• Chapter XIII He entreats God for her sins, and admonishes his readers to remember her piously.
Book X
  • Chapter I In God alone is the hope and joy of man.
  • Chapter II That all things are manifest to God. That confession unto him is not made by the words of the flesh, but of the soul, and the cry of reflection.
  • Chapter III He who confesseth rightly unto God best knoweth himself.
  • Chapter IV That in his confessions he may do good, he considers others.
  • Chapter V That man knoweth not himself wholly.
  • Chapter VI The love of God, in his nature superior to all creatures, is acquired by the knowledge of the senses and the exercise of reason.
  • Chapter VII That God is to be found neither from the powers of the body nor of the soul.
  • Chapter VIII Of the nature and the amazing power of memory.
  • Chapter IX Not only things, but also literature and images, are taken from the memory, and are brought forth by the act of remembering.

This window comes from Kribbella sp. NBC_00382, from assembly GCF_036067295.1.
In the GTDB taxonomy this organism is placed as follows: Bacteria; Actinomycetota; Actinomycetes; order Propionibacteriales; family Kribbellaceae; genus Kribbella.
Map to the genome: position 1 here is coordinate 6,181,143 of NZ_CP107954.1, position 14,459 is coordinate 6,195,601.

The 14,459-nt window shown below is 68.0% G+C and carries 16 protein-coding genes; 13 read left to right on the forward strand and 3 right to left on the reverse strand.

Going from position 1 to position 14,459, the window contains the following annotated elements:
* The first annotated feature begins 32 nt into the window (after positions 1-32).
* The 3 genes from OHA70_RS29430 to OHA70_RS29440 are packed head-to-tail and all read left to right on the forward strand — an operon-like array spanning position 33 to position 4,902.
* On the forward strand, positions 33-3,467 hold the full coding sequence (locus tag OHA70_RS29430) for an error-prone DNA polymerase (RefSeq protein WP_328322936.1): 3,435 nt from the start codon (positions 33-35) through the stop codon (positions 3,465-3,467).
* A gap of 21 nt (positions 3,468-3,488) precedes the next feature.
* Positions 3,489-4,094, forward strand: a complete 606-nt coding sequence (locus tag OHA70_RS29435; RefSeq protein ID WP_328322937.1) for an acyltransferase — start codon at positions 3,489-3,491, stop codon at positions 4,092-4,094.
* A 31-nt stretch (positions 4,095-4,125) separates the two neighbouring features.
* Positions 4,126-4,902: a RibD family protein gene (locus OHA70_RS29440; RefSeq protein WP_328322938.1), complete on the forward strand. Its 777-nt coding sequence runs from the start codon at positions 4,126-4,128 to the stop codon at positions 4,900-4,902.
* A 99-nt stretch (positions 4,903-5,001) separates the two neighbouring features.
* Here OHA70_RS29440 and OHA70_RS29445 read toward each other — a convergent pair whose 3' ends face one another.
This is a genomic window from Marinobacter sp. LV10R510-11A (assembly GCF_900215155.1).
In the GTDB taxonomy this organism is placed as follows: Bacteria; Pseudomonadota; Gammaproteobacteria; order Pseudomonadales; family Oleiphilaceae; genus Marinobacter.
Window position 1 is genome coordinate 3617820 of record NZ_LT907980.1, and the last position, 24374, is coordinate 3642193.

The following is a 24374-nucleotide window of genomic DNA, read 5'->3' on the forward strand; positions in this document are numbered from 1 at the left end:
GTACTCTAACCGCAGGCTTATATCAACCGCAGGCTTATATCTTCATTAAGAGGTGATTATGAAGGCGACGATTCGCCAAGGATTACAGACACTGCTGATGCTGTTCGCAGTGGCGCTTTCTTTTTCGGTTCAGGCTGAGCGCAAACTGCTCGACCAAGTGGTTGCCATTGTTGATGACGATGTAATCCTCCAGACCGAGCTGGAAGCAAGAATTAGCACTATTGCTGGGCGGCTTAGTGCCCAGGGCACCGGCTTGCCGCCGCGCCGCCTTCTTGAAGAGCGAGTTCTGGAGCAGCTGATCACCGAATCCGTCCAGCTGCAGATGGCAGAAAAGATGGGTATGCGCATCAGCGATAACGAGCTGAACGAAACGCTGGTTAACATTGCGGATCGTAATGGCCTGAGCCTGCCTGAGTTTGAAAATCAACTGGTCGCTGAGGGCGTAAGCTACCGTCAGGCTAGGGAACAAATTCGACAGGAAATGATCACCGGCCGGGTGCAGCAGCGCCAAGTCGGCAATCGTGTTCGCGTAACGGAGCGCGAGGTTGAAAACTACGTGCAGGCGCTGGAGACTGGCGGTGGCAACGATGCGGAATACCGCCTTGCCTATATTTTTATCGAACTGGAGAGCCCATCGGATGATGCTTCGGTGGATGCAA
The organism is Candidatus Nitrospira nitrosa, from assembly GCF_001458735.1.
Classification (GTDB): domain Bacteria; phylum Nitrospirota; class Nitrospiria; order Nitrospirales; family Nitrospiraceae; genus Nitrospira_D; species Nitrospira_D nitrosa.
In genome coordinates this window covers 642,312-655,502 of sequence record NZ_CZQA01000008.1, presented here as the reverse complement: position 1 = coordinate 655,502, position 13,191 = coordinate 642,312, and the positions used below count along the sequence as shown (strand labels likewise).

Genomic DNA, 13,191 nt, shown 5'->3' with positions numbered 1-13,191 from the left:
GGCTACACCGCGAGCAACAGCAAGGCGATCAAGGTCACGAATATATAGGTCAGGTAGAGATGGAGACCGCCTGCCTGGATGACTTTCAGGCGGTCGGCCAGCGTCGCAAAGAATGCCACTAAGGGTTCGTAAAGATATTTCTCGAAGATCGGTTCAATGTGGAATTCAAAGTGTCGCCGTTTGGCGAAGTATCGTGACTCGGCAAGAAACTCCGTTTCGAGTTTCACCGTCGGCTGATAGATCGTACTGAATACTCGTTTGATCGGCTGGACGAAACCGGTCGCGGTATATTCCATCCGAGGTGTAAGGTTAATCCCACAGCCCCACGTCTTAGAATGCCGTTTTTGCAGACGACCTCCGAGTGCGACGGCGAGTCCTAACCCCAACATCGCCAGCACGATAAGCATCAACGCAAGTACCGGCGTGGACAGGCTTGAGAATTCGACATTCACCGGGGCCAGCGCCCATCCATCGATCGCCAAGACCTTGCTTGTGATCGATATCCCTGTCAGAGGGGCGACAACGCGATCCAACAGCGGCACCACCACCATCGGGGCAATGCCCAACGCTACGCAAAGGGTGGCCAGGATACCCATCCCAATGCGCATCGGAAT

• Chapter X Literature is not introduced to the memory through the senses, but is brought forth from its more secret places.
  • Chapter XI What it is to learn and to think.
  • Chapter XII on the recollection of things mathematical.
  • Chapter XIII Memory retains all things.
  • Chapter XIV Concerning the manner in which joy and sadness may be brought back to the mind and memory.
  • Chapter XV In memory there are also images of things which are absent.
  • Chapter XVI The privation of memory is forgetfulness.
  • Chapter XVII God cannot be attained unto by the power of memory, which beasts and birds possess.
  • Chapter XVIII A thing when lost could not be found unless it were retained in the memory.
  • Chapter XIX What it is to remember.
  • Chapter XX We should not seek for God and the Happy life unless we had known it.
  • Chapter XXi How a happy life may be retained in the memory.
  • Chapter XXII A happy life is to rejoice in God, and for God.
  • Chapter XXIII All wish to rejoice in the truth.
  • Chapter XXIV He who finds truth, finds God.
  • Chapter XXV He is glad that God dwells in his memory.